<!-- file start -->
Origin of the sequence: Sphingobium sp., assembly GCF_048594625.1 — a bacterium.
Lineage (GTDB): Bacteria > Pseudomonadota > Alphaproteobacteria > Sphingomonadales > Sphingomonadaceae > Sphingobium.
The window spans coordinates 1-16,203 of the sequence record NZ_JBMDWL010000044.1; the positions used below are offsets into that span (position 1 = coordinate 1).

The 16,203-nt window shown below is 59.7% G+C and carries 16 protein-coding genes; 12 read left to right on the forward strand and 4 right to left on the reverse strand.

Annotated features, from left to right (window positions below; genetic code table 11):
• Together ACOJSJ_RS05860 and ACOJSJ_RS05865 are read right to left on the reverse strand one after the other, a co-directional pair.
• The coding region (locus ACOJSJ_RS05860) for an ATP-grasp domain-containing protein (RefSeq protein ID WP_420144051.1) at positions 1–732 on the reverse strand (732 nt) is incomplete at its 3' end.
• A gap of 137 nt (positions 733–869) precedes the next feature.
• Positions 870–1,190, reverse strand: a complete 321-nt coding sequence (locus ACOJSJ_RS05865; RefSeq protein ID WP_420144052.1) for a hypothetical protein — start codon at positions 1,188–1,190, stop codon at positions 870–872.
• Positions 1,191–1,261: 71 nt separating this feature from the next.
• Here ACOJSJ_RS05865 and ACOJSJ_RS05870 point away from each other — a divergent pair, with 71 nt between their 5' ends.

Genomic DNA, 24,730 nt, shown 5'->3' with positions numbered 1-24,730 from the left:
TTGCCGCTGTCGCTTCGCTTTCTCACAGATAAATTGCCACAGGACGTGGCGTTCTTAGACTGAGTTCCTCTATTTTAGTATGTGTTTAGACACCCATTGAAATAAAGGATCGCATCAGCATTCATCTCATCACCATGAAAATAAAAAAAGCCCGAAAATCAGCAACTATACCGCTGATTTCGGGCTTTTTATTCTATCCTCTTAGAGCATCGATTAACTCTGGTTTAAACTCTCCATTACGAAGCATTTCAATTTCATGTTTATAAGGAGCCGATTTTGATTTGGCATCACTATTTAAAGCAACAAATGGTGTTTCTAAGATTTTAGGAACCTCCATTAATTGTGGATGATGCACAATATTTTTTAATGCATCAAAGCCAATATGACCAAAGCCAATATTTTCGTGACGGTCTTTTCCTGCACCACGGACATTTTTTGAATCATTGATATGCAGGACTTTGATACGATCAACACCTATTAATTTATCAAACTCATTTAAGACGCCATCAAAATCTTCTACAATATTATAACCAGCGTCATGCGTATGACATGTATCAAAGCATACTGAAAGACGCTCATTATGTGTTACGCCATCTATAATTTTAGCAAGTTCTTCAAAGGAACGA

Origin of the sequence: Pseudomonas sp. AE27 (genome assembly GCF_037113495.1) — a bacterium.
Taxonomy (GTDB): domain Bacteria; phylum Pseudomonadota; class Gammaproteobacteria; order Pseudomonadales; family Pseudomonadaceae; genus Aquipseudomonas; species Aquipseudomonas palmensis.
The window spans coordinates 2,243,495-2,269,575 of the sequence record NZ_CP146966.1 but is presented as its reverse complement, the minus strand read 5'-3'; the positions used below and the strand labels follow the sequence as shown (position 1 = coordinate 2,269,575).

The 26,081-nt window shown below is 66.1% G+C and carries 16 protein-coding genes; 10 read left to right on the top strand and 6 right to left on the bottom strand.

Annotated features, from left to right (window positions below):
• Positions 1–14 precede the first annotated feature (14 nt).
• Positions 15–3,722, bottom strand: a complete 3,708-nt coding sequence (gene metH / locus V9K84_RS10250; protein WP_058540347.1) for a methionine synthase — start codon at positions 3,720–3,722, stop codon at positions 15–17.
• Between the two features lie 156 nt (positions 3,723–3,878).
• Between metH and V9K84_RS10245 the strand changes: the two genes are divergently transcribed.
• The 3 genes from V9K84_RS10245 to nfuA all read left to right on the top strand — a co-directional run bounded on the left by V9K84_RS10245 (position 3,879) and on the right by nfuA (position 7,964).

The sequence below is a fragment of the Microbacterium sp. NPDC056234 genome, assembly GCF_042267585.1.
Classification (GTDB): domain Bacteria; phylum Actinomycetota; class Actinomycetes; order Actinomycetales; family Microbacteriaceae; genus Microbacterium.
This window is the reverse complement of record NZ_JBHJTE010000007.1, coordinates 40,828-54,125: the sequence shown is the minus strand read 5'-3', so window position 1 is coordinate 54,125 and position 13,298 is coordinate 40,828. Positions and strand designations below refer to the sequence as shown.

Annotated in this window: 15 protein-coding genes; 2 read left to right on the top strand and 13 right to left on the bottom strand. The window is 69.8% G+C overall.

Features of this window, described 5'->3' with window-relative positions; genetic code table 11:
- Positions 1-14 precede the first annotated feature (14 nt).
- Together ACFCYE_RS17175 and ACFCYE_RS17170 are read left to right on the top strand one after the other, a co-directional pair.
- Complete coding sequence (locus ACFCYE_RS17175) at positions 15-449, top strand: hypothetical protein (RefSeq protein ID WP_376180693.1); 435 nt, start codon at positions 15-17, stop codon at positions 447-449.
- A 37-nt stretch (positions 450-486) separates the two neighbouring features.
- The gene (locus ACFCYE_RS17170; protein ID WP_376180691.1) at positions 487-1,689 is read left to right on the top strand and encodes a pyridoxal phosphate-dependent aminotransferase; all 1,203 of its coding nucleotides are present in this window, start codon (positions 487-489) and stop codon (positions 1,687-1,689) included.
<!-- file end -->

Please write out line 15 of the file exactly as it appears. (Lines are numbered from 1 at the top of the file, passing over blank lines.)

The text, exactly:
Taxonomy (GTDB): domain Bacteria; phylum Pseudomonadota; class Gammaproteobacteria; order Pseudomonadales; family Pseudomonadaceae; genus Aquipseudomonas; species Aquipseudomonas palmensis.